It must be grace that kept Lazarus waking up every morning to go through another day of dogs licking his sores, and those like him today: grace in spite of unbelief as it can’t be that the millions of Lazaruses are all believers. Perhaps the grace was for a passivity which surpasses all understanding, a stumbling block to logic as great as witnessing the crucifixion before knowing of the resurrection. The original core of the Church in Jerusalem was intimately enmeshed with poverty as we know that Peter, upon being overwhelmed by the role of adjudicating material equity to the detriment of preparing his preaching, delegated the former to the first deacons. So, the Church’s voice of the prophet speaks in two tongues as the occasion requires, the tongue of the apostle or the tongue of the deacon, as conjoined as Scripture and Tradition as the tongue of the deacon cannot contradict the eye of the apostle or the tongue of the apostle the eye of the deacon.
roy chen yee | 15 February 2020


Thanks for a thought provoking article Gillian. Although I would prefer not to die, and particularly not just yet at 75 as I have a strong hankering to be around when humanity reaches Mars! Never the less, as I become older I am developing a quieter acceptance and resignation towards my own death and it’s unknown, and attempt to live each day in the present. There will always the great sadness of leaving family and friends. Interesting your mentioning of Clive Jame’s experience of flowering further prior to his death. I note the parallel in plant nature, with the vigorous growth that can occur after the spent flowers are picked.
John Whitehead | 17 February 2020


I once found the motto for my supposed heraldic family name: "Moriens cano" translated as "Dying I sing". This sent hackles up and down the back of my neck for it affirmed that in whom I believe and in whom I have grown to know and in whom I trust. To not believe leaves me thankful for this amazing grace which saves me from believing anything that brings so much angst to some I know. Experience shows there is so much life enjoyed for "those who bet on God existing have a great deal to gain in terms of present happiness and life beyond the grave. And can thus find peace at any age." After all, are we not enjoying eternal life..Now?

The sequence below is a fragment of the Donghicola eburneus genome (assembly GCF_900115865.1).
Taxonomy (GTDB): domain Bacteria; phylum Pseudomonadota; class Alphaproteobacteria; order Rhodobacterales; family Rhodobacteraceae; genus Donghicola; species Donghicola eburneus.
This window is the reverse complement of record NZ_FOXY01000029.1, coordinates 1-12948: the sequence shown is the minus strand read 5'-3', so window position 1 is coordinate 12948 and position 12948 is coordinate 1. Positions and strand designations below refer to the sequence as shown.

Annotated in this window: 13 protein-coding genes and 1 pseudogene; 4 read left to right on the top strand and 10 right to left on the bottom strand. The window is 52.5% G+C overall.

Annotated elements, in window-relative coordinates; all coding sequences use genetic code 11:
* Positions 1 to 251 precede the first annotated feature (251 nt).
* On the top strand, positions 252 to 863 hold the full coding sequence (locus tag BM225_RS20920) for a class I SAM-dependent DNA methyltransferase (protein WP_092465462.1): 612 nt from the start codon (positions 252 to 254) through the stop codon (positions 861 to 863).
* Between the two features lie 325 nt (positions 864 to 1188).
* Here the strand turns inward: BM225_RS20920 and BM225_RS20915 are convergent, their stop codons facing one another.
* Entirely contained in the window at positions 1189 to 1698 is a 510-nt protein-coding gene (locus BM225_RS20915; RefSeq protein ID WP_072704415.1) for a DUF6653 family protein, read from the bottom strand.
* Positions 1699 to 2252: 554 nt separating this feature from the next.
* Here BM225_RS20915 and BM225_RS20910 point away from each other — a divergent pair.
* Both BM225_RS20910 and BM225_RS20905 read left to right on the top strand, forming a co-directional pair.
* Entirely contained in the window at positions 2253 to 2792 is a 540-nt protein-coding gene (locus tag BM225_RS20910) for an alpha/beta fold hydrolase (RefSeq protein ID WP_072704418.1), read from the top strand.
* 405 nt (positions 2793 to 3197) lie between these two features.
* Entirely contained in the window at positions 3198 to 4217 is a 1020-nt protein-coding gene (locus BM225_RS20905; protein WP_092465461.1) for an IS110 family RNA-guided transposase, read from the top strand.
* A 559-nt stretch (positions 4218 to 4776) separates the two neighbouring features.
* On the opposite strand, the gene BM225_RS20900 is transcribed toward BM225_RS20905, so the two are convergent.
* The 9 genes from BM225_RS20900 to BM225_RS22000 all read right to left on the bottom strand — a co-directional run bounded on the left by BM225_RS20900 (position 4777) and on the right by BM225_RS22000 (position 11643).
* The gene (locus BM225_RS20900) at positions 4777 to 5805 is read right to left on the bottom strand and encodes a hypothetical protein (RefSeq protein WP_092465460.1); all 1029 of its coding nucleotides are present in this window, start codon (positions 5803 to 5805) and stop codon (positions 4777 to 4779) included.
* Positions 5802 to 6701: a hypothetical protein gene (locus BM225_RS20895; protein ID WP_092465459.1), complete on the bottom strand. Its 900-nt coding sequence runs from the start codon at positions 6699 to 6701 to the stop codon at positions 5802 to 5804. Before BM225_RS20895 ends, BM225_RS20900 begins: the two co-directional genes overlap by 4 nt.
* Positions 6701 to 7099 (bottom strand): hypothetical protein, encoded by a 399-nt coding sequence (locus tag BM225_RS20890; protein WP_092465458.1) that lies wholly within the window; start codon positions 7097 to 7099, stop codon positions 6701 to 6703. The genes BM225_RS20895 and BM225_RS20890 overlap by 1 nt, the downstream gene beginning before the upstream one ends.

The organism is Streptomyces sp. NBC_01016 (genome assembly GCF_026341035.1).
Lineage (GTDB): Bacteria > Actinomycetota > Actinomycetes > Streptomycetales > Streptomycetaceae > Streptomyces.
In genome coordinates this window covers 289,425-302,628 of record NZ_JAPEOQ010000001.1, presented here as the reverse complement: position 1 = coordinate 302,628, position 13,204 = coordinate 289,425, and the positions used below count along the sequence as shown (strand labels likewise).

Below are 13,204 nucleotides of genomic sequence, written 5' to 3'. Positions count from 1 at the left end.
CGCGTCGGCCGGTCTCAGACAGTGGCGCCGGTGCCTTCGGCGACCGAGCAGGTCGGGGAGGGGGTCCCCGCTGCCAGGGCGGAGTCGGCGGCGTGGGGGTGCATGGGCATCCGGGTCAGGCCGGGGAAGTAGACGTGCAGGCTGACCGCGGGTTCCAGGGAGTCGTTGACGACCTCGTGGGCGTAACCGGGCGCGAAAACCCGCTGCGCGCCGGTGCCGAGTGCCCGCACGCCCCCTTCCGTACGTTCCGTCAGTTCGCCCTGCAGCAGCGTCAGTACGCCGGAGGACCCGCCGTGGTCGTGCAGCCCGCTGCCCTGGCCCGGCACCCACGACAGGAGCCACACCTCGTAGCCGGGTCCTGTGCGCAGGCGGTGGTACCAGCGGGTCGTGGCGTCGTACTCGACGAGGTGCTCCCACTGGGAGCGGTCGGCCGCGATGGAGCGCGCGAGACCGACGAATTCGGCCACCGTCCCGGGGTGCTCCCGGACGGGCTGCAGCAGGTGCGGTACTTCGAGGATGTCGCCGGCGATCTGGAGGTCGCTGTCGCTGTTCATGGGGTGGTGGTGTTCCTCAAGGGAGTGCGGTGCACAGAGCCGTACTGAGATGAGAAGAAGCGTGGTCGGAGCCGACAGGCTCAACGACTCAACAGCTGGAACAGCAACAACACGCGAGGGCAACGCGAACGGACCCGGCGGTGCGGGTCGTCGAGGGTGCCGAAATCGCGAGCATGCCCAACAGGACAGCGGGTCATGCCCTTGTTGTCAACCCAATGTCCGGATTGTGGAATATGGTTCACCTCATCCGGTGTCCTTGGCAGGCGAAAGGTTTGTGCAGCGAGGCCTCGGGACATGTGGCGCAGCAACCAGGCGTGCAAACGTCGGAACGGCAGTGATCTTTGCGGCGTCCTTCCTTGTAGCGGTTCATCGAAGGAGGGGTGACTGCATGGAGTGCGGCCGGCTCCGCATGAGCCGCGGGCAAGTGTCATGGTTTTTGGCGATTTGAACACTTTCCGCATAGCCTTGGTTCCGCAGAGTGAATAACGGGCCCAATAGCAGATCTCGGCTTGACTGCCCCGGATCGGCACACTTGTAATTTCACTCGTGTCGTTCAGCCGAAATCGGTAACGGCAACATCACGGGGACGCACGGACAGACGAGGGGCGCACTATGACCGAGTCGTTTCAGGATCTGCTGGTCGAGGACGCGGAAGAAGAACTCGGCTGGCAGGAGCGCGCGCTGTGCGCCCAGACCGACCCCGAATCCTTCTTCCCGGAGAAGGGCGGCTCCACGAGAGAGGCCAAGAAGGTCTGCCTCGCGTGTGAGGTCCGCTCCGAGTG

Terry Cobby | 17 February 2020


Gillian, What a thought provoking essay. My wife and I are in our early seventies .She is in great health, me , well not so good. Every now and again we talk about the hereafter . Years ago, I faced a serious operation. As I went into theater, she said to me as I dozed off; "Please don't leave me!" Our children were still at school at the time. I shall never forgot that plea.Now, as I face more health issues, I have to tell her; "No, I am not dying, I have too much to live for!!." and; "It's not time yet!" It is important that we discuss with our loved ones the reality that death faces all of us.
Gavin O'Brien | 17 February 2020